1. Are we dealing (as the Animal Vegetable Mineral parlor game does) with taxonomies of the natural world that presume, as did Linnaeus in his Systema Naturae of 1735, the exteriority of the nonhuman to the human?


  1. Is the nonhuman itself subdivided according to this principle of absolute exteriority, which would make of animal, vegetable, and mineral entirely discrete entities?


  1. Or did medieval and early modern writers see the nonhuman as always already in the human – and, by logical extension, the mineral in the vegetable, the vegetable in the animal, and so on?


  1. What do we mean by the “life” of animals, vegetables, and minerals in the medieval and early modern worlds?


  1. As Laurie Shannon has noted, writers in the Middle Ages and the Renaissance tend not to speak of “life” but of “lives.”  This plural form certainly appeals to those of us who wish to resist making of “life” a universal abstract exchange value.  But what exactly do we pluralize when we speak of “lives” rather than “life” – singular living entities, individual conceptions of “life,” otherwise homogeneous taxonomic categories?


  1. How might the phrase “nonhuman lives” potentally reify even as it admirably pluralizes the “nonhuman”?


  1. What critical idiolects do we invoke when we refer to “nonhuman lives”?


  1. “Nonhuman lives” might tap into the language of biopolitics, famously codified by Xavier Bichat, who in 1800 characterized life as “a habitual succession of assimilation and excretion.”  Bichat’s conception of life draws loosely on Aristotle’s conception of nutritive life as diminished in relation to higher forms of animal and human life.  And this distinction itself resonates with the well-known Greek hierarchy of zoe – or bare life – and bios – or life proper to the polis, an ordering that Giorgio Agamben sees as crucial to the crypto-theological constitution of modernity.  How may “lives” in the plural implicitly presume a distinction between the meaningful and the negligible life?


  1. “Nonhuman lives” might also suggest Arjun Appadurai and Igor Kopytoff’s influential conceptions of object biographies as they move from one arena of valuation to another.  Are “lives,” then, diachronic extensions through space and time of individual entities – like Eleanor of Acquitaine’s vase and Emperor Frederick’s exotic animals (as discussed by Sharon Kinoshita) – or of entity-producing practices (as in Carla Nappi’s account of cotton-ification and China-fication?)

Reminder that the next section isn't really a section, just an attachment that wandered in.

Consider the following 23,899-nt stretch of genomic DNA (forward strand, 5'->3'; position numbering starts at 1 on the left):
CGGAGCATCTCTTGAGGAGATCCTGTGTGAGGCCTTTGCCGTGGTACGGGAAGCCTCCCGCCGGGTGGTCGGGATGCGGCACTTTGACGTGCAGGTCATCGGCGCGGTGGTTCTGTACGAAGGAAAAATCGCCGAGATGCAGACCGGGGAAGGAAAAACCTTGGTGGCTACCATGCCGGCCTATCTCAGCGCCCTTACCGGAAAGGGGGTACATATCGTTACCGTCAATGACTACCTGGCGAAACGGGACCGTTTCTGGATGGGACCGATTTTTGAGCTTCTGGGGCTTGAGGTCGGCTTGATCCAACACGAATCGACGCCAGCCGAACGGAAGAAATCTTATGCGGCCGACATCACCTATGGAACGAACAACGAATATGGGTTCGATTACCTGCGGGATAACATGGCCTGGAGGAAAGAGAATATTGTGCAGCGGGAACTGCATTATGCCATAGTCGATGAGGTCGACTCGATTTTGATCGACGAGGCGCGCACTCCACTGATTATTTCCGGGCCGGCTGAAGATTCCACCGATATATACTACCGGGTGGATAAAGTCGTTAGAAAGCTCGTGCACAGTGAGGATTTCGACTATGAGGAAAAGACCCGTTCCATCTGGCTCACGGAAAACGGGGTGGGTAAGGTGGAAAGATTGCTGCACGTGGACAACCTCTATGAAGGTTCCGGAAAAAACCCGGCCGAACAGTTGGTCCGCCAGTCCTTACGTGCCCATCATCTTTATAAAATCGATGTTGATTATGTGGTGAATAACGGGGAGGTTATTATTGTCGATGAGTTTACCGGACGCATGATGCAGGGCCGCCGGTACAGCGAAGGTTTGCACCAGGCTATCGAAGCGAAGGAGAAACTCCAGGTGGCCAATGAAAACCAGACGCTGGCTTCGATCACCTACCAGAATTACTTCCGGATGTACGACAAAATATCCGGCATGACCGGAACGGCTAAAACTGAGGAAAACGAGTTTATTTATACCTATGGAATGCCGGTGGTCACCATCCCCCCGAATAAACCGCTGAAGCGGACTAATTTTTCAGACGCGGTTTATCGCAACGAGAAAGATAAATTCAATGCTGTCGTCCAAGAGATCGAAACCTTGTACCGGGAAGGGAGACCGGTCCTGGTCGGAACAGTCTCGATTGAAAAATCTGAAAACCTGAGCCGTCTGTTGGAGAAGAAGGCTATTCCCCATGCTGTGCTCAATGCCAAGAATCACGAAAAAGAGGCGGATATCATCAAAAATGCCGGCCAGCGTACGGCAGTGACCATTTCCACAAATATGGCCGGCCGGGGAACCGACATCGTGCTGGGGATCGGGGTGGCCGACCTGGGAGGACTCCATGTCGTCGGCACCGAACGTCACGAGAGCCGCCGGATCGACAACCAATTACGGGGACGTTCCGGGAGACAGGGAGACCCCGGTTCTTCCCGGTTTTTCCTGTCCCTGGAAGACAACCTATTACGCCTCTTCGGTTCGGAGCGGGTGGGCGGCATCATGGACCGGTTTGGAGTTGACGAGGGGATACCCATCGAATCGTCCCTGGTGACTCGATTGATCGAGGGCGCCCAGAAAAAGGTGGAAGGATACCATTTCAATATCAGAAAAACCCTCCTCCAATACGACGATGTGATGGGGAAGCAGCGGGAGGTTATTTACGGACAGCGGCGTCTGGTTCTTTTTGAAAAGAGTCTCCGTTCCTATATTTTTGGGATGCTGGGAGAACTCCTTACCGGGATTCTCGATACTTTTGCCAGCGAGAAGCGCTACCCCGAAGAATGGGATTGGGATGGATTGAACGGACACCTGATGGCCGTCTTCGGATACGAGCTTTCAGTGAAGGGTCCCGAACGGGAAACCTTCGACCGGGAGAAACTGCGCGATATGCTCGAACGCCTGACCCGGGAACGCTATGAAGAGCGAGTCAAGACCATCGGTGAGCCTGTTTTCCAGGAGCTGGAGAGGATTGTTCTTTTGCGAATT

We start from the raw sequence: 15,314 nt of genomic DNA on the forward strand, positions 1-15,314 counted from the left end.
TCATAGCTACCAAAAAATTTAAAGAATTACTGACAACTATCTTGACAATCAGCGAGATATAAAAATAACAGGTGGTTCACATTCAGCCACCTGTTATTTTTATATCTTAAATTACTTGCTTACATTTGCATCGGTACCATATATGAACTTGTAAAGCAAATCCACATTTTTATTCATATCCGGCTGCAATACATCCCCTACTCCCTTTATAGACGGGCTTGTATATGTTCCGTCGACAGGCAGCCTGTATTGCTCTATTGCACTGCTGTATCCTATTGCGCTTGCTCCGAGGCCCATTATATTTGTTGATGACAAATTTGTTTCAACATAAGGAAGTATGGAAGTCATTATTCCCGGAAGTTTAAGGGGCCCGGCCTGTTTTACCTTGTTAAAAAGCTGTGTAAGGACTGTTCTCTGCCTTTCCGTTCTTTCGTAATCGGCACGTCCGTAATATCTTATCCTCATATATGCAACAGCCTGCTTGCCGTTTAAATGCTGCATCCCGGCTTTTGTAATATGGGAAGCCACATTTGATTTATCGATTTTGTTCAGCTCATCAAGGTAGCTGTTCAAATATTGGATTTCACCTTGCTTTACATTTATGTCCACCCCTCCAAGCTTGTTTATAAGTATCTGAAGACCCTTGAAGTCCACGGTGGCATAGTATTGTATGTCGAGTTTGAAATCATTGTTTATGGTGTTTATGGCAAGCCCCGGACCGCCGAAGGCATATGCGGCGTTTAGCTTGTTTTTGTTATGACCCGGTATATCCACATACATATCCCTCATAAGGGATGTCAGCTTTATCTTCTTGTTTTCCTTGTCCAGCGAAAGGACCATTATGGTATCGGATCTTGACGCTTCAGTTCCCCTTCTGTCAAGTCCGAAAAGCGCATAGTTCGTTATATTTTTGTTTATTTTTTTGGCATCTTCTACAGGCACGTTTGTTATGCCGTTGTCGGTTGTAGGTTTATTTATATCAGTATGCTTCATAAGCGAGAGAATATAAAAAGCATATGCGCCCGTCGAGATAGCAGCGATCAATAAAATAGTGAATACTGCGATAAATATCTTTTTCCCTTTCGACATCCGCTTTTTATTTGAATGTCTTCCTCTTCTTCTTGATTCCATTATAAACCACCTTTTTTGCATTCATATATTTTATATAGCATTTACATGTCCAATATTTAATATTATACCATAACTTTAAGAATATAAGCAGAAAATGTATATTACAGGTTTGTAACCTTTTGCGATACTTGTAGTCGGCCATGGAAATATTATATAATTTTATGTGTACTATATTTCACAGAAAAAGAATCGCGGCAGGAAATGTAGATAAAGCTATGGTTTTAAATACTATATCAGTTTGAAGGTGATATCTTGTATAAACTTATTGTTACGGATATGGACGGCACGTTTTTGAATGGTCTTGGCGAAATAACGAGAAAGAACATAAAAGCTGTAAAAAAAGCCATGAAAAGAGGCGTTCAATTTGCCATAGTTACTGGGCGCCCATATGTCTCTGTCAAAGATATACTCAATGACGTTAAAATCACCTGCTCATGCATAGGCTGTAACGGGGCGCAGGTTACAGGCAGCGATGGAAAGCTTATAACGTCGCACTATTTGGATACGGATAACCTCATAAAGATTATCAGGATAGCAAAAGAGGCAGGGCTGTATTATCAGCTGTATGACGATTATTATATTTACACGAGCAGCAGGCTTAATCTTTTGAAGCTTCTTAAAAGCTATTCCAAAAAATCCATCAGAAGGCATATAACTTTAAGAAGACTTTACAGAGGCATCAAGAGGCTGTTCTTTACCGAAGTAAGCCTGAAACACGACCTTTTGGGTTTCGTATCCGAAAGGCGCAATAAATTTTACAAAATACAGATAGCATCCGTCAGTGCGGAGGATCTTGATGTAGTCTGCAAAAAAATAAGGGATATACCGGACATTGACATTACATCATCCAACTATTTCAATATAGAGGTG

1. “Nonhuman lives” might presume less diachronic extension through time than forms of agency.  Drawing on Jane Bennett’s accounts of vibrant matter and the hoard, we can think of nonhuman things as participants in the course of action waiting to be given a figuration, communicating with other actants.  Things, in Bennett’s words, call us.  But if things call, will we come?


  1. What do all these understandings of nonhuman lives do to our conceptions of time, chronology and period, including the very terms “medieval” and “early modern”?


  1. Diamonds are forever, the saying goes.  The geological time that compresses carbon into adamant and eventually a diamond crystal is almost inconceivably long; the millions of years that it takes to produce a diamond make our conception of period, or even Fernand Braudel’s longue duree, seem impossibly short.  As Manuel De Landa notes in his discussion of non-organic life in A Thousand Years of Non-Linear History, periods are simply local strata in larger “glacial” temporalities that include the flows of lava, biomass, genes, memes, norms.  And yet our restratifications of those flows do possess a historicity according to specific logics of production.  Diamonds are forever, but the social life of the blood diamond that comes from modern Sierra Leone differs from that of the bloody diamond that comes from Sir John Mandeville’s medieval India, retrieved by a swooping eagle from the bottom of a canyon on a slab of animal meat thrown by the eagle’s handler.  Each presumes different modes of supply, labor, exchange, and even imaginative possibility.  How, then, do nonhuman lives ask us both to dispense with human history and to recognize the impossibility of doing so?